Dr. Pearson has recently been hired into the Central City Internal Medicine Group as its fifth physician. He has recently completed his residency and is eager to enter private practice. Dr. Pearson is introduced to Meredith and Dawn, two members of the billing staff for the practice. Unbeknownst to Dr. Pearson, Meredith financially assists the practice in several ways. She bills procedures by using individual codes instead of comprehensive codes, has decided to bill Dr. Pearson’s services under the Medicare number of Dr. Craig (another Central City physician) until Dr. Pearson’s credentialing process has been completed, and habitually submits a claim more than once if she isn’t sure whether it has already been submitted or not.
1. Name the types of fraudulent billing that Meredith is conducting
. 2. Could Meredith be held liable for these activities?
3. Is Dr. Pearson subject to liability although he doesn’t know Meredith is conducting these activities?
4. Once Meredith’s activities are discovered, how should her conduct be addressed by her employer, Central City Internal Medicine?
5. What should Central City do to ensure these types of problems don’t occur in the future?
Expert Solution Preview
1. The types of fraudulent billing that Meredith is conducting include:
– Upcoding: Meredith is billing procedures using individual codes instead of comprehensive codes, which results in higher reimbursement rates.
– Identity theft: Meredith is billing Dr. Pearson’s services under the Medicare number of Dr. Craig, which is fraudulent and unauthorized.
– Duplicate billing: Meredith habitually submits a claim more than once, potentially resulting in duplicate payments for the same services.
2. Yes, Meredith could be held liable for these activities. Fraudulent billing is illegal and can lead to civil and criminal penalties. If Meredith is found guilty, she may be subject to legal actions, fines, imprisonment, or other consequences.
3. Dr. Pearson may not be directly subject to liability since he is unaware of Meredith’s activities. However, ignorance of fraudulent activities does not absolve a healthcare professional from potential liability. It is crucial for healthcare providers to have proper policies and procedures in place to prevent and detect fraudulent billing activities.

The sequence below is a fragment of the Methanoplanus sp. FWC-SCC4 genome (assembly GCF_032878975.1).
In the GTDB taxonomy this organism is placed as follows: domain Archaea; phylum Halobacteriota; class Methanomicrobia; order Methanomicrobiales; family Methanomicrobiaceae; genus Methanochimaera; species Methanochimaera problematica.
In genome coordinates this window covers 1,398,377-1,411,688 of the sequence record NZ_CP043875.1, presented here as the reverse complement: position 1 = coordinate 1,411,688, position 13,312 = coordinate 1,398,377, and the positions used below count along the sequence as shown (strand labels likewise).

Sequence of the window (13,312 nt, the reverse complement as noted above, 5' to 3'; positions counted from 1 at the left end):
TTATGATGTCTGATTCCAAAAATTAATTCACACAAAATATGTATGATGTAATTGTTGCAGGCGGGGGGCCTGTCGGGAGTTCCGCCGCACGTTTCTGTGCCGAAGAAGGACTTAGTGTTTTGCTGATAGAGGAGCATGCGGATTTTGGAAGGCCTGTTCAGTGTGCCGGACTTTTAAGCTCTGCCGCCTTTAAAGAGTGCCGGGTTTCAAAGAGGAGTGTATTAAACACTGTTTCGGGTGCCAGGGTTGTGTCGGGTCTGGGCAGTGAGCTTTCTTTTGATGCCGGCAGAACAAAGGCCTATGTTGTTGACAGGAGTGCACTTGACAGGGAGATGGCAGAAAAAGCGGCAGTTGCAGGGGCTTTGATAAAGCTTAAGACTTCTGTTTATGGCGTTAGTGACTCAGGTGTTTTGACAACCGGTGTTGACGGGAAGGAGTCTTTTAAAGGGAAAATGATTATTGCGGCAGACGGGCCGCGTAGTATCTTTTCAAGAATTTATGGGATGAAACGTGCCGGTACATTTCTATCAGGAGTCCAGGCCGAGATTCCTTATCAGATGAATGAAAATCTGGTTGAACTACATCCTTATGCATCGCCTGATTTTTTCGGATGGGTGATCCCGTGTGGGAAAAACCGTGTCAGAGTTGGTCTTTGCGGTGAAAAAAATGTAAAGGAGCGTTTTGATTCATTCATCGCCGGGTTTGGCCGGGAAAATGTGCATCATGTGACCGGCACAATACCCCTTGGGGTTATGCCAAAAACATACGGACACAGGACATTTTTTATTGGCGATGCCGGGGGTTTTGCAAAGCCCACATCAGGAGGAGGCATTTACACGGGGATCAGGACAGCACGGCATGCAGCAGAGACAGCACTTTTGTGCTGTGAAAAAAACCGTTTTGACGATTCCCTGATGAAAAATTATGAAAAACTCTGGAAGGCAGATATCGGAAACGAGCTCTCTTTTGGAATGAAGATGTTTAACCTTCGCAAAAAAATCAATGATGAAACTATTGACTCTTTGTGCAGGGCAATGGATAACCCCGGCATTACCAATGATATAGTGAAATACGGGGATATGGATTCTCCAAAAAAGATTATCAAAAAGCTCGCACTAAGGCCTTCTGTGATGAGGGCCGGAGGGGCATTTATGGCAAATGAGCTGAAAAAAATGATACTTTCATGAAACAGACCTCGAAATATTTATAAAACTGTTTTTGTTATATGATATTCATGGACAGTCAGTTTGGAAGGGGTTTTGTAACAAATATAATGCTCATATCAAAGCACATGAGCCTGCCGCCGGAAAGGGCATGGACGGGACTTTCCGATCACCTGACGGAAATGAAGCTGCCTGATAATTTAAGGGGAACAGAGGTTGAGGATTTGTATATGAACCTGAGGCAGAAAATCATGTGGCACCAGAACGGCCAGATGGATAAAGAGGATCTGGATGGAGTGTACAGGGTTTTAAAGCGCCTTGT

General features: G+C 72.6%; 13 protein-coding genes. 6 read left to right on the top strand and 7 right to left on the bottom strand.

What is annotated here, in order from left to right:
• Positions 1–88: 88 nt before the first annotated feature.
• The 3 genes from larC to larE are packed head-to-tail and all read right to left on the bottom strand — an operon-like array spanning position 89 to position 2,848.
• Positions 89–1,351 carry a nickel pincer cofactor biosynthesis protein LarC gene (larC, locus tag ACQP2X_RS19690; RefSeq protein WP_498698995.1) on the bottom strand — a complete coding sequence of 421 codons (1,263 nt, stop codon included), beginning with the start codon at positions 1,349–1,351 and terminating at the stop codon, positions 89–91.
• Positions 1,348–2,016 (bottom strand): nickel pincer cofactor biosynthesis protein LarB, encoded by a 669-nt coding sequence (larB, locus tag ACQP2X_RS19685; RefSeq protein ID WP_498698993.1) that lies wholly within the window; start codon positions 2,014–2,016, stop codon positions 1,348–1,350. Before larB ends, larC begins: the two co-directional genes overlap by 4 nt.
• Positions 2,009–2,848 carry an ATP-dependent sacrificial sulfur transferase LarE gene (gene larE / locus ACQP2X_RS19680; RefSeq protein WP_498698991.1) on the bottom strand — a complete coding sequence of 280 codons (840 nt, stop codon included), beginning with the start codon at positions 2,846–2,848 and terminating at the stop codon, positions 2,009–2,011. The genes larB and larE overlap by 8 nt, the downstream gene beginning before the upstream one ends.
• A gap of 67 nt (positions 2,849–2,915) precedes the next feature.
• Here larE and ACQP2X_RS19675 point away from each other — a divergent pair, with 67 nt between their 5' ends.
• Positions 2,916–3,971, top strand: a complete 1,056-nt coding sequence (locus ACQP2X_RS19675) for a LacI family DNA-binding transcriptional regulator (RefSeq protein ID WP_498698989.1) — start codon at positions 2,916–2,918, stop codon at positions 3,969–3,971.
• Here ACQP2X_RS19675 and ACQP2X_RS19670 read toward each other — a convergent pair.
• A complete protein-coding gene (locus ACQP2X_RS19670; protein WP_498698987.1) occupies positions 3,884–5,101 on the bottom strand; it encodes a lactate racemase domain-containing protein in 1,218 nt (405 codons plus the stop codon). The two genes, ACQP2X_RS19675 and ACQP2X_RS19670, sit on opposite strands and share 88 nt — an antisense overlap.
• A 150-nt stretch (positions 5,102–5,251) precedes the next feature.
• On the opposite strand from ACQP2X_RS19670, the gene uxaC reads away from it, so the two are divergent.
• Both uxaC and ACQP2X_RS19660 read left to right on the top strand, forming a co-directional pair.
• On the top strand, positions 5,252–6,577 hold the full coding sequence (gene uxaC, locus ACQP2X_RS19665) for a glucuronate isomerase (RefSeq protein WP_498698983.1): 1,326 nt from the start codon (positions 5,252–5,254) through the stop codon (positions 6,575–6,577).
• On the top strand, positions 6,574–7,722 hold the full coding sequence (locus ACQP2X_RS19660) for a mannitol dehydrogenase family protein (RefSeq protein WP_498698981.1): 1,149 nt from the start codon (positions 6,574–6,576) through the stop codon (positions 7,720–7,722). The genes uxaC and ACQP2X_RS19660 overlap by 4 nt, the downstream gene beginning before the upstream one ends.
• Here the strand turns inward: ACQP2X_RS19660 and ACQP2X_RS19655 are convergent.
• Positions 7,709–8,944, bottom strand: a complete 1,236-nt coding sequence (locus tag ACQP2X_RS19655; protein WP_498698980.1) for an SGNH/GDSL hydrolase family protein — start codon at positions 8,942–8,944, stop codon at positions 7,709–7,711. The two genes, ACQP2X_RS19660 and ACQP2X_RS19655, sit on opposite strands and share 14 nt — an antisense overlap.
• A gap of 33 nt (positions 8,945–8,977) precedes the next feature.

4. Once Meredith’s activities are discovered, her conduct should be addressed by her employer, Central City Internal Medicine. The appropriate actions may include conducting an internal investigation, gathering evidence, and potentially terminating her employment. Central City should also consider reporting the fraudulent activities to the relevant regulatory authorities, such as Medicare or Medicaid, to ensure appropriate action is taken.
5. To ensure these types of problems don’t occur in the future, Central City should implement several measures:
– Establish and enforce clear billing and coding policies that comply with legal and ethical standards.
– Provide regular training and education to staff members, including physicians, on proper billing practices and fraud prevention.
– Implement internal controls and audits to detect and prevent fraudulent activities.
– Encourage a culture of reporting any suspicious billing practices or concerns.
– Conduct regular reviews of billing records for accuracy and compliance.
– Stay updated on changes in billing and coding regulations to ensure compliance with current guidelines.